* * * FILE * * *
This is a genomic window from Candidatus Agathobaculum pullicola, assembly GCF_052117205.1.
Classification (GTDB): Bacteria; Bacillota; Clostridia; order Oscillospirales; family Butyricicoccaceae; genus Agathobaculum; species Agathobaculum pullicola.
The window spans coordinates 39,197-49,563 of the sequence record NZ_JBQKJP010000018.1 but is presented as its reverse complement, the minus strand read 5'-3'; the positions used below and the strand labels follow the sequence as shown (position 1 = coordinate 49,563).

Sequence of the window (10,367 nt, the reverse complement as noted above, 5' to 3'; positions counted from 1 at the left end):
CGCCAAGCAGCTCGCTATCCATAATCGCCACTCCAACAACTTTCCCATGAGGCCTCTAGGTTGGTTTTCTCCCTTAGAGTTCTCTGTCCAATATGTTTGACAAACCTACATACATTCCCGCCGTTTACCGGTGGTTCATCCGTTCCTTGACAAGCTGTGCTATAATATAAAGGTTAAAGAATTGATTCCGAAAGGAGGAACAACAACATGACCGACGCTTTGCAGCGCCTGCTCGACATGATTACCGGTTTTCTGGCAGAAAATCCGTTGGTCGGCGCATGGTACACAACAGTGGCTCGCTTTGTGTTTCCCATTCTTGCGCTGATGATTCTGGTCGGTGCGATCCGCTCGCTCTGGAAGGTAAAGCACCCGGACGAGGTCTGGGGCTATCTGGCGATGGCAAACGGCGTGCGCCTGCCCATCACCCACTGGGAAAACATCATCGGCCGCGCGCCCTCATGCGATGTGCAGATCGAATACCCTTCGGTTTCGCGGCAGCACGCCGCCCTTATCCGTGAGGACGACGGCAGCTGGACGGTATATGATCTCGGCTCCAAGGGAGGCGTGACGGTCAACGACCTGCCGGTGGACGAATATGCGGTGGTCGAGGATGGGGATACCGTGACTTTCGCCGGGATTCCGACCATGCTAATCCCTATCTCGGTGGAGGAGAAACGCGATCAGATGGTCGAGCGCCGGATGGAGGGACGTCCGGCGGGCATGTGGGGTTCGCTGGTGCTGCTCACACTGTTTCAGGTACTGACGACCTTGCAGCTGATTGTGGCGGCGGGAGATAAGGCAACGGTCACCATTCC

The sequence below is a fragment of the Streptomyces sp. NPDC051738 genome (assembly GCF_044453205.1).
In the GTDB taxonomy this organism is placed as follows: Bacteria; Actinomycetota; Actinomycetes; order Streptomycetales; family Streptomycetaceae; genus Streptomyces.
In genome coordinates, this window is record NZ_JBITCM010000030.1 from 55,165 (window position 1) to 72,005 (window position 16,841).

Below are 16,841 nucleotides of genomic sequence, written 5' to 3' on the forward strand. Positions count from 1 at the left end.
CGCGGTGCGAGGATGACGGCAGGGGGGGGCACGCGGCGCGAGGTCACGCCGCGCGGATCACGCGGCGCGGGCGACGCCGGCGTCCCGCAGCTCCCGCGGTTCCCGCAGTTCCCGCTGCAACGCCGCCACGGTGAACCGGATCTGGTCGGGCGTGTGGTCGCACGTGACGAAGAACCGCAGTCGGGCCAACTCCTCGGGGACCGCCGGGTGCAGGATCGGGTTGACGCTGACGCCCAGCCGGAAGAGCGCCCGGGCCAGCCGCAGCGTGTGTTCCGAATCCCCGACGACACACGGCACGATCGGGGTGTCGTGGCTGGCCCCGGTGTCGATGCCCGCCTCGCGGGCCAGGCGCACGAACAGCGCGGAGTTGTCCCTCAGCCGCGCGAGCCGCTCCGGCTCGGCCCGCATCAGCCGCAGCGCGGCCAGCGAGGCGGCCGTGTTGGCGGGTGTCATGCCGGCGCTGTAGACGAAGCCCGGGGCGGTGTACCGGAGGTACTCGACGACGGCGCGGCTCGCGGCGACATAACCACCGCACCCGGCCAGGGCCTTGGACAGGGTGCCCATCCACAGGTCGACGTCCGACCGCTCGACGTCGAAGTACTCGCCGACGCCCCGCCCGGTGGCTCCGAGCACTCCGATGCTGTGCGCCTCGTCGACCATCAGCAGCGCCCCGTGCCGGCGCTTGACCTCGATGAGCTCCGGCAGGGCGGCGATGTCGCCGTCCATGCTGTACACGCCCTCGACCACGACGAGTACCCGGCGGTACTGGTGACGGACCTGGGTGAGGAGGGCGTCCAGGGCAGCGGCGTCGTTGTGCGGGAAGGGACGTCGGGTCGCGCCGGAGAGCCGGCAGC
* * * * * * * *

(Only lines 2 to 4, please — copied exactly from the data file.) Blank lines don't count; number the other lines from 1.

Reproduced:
Classification (GTDB): Bacteria; Bacillota; Clostridia; order Oscillospirales; family Butyricicoccaceae; genus Agathobaculum; species Agathobaculum pullicola.
The window spans coordinates 39,197-49,563 of the sequence record NZ_JBQKJP010000018.1 but is presented as its reverse complement, the minus strand read 5'-3'; the positions used below and the strand labels follow the sequence as shown (position 1 = coordinate 49,563).

Sequence of the window (10,367 nt, the reverse complement as noted above, 5' to 3'; positions counted from 1 at the left end):